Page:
The backdrop for these negotiations is lockdowns in both the UK and the EU, enacted to curb the resurgence of the COVID-19 pandemic and now plunging services sectors into deep recession. While positive vaccine developments and support for manufacturing from the recovery in export markets have strengthened business and investor optimism looking ahead, there is little doubt that both the UK and European economies are in for a difficult winter, with the weakness likely extending well into 2021. This will be the case even if there is a “skinny” Brexit trade deal.
The UK is responding to the economic situation by increasing fiscal and monetary support that includes extending the Job Retention Scheme to the end of March and increasing bond purchases authorized by the Monetary Policy Committee. The OECD in its just released OECD Economic Outlook, December 2020 projects that the UK economy will be among the hardest hit by the pandemic of the major economies. Following a decline of over 11% this year and assuming a limited trade deal, the UK’s real GDP may advance by just 4.2% in 2021 despite a continued sizable decline in the first quarter. By the end of next year the UK economy is expected to be more than 6 % below where it was at the end of 2019. The OECD projects that only the economy of Argentina among major economies will have suffered worse.
In Europe, a massive EU recovery fund fiscal package (750 billion euros) continues to be held up: Hungary, Poland, and Slovenia have threatened to veto it because they disagree about the rule-of-law mechanism’s application. Should agreement on this package be reached at the December 10 EU leaders’ meeting, substantial disbursements could begin early in the new year. We also anticipate future monetary stimulus measures to be taken by the European Central Bank at its December meeting. Economic growth in the eurozone is projected by the OECD to register a decline of 7.5% this year. Next year, after a further decline in the first quarter, a recovery is likely, with real GDP advancing 3.6% for the year.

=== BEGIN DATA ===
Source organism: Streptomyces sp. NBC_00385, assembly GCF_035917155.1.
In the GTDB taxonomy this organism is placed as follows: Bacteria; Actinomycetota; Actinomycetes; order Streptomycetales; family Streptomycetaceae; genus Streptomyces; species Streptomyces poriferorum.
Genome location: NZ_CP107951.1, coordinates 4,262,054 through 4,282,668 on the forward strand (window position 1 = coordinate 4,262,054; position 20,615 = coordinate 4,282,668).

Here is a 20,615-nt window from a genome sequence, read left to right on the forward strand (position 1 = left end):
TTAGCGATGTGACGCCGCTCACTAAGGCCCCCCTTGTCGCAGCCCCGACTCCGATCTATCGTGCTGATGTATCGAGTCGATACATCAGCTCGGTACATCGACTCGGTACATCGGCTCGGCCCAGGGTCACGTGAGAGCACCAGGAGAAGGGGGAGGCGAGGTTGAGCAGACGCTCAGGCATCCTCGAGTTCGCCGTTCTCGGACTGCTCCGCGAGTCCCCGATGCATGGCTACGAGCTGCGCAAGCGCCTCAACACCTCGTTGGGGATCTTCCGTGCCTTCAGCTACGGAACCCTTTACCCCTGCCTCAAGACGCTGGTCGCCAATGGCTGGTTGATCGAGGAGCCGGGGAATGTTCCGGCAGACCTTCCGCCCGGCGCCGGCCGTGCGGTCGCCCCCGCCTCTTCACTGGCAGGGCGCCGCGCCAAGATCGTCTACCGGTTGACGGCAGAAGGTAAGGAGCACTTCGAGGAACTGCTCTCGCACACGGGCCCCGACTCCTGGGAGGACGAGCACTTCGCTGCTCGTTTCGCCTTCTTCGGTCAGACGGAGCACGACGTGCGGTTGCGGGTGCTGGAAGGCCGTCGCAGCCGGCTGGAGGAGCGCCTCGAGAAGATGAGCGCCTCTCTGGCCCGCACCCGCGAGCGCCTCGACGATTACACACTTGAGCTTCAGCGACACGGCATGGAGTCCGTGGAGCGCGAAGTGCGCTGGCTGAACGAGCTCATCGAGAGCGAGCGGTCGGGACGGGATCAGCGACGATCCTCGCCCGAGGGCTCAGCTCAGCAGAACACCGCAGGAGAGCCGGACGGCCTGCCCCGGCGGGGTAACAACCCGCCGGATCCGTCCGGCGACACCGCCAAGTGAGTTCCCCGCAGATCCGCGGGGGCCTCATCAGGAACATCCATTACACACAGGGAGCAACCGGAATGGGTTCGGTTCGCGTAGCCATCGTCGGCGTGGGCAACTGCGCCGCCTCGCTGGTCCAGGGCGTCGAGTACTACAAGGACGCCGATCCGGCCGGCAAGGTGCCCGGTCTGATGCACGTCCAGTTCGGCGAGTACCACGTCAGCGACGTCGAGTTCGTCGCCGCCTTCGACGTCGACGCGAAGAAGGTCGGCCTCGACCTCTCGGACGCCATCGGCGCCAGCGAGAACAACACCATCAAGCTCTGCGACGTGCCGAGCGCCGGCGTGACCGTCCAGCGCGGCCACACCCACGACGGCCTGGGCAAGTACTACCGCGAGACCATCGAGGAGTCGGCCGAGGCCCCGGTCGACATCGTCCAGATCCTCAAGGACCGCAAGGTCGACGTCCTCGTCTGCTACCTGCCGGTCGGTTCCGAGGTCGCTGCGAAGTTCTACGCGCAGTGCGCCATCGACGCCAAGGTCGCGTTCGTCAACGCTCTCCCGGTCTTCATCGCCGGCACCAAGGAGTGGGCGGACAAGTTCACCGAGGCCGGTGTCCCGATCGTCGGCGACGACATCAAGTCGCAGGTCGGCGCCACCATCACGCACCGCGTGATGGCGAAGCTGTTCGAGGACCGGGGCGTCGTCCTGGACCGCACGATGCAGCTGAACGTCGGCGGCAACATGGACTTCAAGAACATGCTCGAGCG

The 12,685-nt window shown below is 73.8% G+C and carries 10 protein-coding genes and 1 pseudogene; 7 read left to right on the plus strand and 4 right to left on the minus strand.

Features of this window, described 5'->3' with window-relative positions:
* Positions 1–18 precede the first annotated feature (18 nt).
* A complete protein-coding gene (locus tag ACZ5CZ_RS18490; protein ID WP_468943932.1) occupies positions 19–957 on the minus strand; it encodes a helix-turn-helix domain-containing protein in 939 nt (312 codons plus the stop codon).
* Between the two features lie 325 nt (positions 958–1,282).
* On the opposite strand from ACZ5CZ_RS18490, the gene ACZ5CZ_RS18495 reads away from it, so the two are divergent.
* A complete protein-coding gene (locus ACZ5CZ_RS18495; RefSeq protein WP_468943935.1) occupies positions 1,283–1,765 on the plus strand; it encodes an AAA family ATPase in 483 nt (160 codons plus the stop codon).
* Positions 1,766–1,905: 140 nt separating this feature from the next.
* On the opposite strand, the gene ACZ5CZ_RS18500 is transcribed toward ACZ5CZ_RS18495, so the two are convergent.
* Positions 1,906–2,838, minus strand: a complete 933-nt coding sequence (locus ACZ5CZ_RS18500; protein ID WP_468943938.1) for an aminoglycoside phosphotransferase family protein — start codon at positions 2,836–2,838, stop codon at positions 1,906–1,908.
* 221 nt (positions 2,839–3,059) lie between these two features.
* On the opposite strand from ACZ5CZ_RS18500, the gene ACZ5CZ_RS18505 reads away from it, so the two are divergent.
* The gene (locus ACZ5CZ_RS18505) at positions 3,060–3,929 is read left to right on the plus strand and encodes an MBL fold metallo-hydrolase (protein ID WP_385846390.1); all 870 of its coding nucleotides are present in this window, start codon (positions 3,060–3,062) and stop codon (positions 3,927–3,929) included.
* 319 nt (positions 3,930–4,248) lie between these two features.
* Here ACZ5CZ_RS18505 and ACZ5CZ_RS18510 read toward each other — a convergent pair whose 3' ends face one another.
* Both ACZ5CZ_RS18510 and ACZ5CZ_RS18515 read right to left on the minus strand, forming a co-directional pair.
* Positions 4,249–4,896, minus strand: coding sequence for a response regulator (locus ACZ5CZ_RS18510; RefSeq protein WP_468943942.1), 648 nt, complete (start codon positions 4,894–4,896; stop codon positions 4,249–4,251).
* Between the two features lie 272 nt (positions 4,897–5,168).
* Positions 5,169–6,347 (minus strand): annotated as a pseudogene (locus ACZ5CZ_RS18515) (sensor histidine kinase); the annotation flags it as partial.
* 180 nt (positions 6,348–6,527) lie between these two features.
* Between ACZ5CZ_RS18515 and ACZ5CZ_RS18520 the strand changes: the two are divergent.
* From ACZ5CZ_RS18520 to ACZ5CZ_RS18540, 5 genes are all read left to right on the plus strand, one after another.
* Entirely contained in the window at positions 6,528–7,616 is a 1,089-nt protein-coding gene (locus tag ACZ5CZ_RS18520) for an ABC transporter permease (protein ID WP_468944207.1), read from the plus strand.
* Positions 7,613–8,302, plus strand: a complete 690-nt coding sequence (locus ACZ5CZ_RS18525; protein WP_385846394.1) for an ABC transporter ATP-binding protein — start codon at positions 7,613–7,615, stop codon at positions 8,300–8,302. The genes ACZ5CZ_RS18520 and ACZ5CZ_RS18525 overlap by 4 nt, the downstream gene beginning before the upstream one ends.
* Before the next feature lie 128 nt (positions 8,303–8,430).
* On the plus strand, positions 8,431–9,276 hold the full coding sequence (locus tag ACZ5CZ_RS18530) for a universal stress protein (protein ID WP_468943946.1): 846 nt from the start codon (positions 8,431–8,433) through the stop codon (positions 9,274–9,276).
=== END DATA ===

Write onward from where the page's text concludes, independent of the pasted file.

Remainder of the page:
UK and EU equity markets have recovered from their swoon in April and have performed well over the past three months in the face of all the bad news and high uncertainty. Over the three months through December 1th at the London Stock Exchange, the FTSE 100 is up 7.7%, while in Europe the STOXX Europe 600 has gained 5.8 %. These percentages compare well with the three-month 3.9% advance of the S&P 500 in the US. Investors appear to be anticipating better times in 2021.
Sources: Financial Times, Oxford Economics, OECD Economic Outlook, December 2020, BBH Currency Strategy, actioneconomics.com, cnbc.com, Goldman Sachs Economic Research, bbc.com.